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corollary

cor·ol·lar·y / ˈkôrəˌlerē; ˈkärə-/ • n. (pl. -lar·ies) a proposition that follows from (and is often appended to) one already proved. ∎  a direct or natural consequence or result. • adj. forming a proposition that follows from one already proved. ∎  associated; supplementary. ORIGIN: late Middle English: from Latin corollarium ‘money paid for a garland or chaplet; gratuity’ (in late Latin ‘deduction’), from corolla, diminutive of corona ‘wreath, crown, chaplet.’

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corollary

corollary (geom.) proposition appended to another as a self-evident inference XIV; immediate deduction or consequence XVII. — L. corollārium money paid for a garland, present, gratuity, f. corolla; see prec. and -ARY.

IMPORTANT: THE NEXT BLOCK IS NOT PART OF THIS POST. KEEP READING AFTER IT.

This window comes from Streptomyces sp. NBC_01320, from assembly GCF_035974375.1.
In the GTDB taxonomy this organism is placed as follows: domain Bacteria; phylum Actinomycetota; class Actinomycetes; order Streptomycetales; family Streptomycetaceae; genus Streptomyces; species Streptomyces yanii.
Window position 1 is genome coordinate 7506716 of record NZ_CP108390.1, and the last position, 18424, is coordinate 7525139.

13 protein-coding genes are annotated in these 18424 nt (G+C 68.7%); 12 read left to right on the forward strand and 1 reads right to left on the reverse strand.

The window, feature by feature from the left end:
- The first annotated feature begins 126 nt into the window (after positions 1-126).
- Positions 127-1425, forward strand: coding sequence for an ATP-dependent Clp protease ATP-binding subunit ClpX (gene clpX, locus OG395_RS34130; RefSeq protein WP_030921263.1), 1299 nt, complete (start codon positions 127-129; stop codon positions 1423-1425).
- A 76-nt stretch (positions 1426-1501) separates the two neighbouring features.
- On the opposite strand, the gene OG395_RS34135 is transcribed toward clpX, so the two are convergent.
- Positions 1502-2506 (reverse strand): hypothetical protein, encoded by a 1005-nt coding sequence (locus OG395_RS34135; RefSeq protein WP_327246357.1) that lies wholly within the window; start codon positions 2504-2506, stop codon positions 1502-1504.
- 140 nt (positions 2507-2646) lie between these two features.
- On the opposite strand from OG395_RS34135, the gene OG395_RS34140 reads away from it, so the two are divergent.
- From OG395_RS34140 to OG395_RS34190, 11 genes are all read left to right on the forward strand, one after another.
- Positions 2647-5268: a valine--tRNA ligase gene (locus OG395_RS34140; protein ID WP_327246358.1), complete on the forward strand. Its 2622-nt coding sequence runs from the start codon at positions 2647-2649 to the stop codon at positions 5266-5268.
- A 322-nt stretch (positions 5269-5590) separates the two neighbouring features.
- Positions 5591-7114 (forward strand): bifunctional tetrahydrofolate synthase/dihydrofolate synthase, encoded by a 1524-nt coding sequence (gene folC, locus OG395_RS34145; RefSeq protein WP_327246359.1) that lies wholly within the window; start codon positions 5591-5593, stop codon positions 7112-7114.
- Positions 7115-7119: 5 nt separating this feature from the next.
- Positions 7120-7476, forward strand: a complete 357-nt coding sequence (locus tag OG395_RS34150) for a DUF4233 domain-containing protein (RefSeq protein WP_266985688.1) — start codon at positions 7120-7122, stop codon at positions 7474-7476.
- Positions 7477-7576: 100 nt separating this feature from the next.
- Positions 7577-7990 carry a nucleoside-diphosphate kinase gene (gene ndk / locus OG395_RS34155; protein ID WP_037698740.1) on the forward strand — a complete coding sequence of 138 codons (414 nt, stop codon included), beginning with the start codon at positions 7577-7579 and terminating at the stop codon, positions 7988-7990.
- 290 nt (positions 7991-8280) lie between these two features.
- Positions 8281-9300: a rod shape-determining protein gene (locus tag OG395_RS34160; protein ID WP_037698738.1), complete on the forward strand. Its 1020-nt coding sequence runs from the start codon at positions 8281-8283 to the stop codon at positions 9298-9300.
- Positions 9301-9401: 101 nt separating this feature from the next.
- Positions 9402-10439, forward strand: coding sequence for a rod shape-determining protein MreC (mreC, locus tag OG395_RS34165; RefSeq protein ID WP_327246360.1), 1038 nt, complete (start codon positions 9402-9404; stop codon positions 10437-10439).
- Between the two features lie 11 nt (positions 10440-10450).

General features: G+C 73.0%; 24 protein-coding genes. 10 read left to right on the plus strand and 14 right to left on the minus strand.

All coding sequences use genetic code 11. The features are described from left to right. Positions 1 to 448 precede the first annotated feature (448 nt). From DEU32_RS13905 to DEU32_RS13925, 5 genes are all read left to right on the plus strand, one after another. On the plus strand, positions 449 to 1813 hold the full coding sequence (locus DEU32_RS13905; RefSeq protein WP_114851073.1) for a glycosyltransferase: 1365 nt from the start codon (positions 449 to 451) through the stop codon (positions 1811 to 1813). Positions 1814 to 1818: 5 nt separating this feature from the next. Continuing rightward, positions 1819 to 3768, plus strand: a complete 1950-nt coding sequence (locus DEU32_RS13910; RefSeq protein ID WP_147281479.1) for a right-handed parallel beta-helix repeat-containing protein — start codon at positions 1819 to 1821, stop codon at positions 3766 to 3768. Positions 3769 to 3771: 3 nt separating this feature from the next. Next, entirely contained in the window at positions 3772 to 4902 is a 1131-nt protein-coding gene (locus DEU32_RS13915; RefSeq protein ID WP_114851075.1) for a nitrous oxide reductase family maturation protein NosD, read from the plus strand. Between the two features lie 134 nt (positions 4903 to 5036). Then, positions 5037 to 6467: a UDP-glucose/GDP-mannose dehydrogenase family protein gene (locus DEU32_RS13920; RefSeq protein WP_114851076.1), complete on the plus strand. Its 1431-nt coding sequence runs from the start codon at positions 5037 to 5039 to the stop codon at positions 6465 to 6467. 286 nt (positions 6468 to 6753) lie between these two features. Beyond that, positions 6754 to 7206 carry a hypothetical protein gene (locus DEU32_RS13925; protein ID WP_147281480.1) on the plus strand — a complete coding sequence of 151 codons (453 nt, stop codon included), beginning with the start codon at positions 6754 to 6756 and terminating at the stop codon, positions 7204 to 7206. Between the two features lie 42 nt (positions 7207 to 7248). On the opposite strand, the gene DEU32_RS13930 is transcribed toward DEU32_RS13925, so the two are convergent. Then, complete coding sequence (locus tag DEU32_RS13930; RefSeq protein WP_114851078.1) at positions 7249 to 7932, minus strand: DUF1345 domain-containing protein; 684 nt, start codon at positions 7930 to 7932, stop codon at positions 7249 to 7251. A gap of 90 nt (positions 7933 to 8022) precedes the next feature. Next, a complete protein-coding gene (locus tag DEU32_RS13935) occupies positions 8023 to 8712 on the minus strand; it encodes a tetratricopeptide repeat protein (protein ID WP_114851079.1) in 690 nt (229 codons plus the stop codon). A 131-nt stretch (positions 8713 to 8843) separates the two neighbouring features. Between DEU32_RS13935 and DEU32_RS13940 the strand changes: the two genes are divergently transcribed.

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Corollary

COROLLARY

A consequence or result that can be logically drawn from the existence of a set of facts by the exercise of common sense and reason.

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corollary

corollary: see theorem.

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corollary

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